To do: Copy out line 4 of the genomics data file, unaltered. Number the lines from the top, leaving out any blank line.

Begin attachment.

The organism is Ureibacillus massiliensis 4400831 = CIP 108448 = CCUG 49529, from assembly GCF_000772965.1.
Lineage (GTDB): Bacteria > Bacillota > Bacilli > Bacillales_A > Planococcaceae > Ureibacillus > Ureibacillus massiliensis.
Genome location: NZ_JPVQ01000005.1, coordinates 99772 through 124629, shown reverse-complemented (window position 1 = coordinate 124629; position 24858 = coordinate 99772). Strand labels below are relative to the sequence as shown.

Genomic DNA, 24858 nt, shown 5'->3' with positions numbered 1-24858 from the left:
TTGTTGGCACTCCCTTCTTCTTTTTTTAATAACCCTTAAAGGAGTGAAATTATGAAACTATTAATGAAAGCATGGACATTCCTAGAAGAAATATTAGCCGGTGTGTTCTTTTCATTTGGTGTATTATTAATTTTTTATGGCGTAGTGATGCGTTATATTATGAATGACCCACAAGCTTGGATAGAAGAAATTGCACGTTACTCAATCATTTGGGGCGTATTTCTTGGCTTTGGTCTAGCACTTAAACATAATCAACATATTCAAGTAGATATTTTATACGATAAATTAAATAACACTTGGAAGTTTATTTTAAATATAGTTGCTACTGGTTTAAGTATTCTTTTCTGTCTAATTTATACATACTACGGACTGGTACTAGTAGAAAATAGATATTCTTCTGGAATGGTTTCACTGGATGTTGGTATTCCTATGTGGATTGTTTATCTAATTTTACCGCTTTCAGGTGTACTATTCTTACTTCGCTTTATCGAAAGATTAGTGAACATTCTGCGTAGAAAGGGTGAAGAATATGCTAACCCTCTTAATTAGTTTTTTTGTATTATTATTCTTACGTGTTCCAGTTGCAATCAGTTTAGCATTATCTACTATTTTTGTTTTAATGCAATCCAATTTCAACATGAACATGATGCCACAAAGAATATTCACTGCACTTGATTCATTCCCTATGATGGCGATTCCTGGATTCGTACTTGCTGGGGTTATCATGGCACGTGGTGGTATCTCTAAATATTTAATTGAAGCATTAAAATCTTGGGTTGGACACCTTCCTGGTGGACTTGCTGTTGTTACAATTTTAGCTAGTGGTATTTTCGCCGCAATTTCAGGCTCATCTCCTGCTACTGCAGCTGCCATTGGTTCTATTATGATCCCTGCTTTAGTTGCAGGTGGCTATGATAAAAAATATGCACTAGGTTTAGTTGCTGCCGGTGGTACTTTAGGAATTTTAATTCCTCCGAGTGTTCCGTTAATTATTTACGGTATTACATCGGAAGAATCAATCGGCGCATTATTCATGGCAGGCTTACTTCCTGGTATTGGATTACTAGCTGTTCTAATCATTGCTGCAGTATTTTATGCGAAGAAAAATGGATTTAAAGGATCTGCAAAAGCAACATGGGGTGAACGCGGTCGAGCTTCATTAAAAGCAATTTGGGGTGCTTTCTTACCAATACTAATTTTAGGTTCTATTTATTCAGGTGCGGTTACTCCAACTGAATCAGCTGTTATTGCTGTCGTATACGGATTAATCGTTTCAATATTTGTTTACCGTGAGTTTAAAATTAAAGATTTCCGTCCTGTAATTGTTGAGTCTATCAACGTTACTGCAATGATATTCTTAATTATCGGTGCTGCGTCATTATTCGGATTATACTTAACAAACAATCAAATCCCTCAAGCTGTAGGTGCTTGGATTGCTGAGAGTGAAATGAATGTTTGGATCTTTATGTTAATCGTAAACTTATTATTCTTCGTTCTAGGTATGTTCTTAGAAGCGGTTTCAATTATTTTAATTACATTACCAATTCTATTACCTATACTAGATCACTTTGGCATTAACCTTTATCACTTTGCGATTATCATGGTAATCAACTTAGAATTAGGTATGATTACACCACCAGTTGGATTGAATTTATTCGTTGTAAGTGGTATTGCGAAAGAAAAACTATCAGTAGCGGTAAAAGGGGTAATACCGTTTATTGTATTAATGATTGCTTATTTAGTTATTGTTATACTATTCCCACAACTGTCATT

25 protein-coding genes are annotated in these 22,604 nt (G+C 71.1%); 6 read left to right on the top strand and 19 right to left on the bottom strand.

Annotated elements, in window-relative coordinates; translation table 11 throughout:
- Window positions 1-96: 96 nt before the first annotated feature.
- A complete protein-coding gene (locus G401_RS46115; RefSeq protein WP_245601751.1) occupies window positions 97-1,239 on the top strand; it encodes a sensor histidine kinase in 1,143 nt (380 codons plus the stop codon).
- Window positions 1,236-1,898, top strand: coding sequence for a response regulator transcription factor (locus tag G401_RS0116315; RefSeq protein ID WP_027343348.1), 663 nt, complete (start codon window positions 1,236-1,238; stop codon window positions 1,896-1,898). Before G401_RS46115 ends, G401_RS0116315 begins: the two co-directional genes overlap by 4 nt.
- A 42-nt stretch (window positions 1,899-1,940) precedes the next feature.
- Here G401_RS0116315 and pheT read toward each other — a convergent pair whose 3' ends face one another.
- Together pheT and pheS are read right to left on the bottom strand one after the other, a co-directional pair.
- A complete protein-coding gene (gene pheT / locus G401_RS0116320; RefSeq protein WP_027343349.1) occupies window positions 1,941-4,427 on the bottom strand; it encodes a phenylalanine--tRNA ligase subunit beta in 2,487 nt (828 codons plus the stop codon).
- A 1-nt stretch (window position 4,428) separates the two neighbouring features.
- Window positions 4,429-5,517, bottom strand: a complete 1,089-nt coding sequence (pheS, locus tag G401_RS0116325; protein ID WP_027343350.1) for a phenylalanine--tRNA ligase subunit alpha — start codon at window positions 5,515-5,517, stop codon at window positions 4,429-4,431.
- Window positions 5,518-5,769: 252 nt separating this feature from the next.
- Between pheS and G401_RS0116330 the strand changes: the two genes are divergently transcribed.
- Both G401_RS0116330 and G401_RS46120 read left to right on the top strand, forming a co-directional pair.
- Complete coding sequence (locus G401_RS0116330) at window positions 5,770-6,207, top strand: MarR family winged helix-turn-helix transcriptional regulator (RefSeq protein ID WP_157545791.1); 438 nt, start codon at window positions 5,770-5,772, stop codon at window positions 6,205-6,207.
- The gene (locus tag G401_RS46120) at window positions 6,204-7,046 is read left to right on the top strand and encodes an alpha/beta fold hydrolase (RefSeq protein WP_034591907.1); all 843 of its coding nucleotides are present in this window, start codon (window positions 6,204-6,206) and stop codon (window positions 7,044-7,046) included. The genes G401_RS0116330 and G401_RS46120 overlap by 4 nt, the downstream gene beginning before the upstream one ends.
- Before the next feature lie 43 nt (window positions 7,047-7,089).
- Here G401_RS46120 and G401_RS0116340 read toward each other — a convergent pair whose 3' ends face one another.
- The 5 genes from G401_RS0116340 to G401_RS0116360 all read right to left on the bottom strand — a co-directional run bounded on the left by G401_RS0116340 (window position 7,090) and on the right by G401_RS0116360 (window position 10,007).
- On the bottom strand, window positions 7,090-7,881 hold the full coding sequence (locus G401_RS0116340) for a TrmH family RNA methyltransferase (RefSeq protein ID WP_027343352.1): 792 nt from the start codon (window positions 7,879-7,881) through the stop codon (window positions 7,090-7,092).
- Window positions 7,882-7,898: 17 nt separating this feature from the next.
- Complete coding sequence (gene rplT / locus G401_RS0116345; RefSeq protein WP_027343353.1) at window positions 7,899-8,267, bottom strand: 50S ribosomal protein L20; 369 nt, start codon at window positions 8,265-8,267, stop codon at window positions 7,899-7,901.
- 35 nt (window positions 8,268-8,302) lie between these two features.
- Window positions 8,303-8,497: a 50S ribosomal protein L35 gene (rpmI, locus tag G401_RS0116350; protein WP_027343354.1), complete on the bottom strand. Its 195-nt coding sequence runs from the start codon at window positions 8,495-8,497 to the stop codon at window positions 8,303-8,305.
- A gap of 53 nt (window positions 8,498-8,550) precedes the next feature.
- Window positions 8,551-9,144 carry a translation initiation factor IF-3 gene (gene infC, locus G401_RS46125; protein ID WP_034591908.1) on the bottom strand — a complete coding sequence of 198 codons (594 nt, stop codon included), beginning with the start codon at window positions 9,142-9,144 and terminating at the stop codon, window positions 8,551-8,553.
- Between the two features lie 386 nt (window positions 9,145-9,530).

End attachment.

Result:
Genomic DNA, 24858 nt, shown 5'->3' with positions numbered 1-24858 from the left: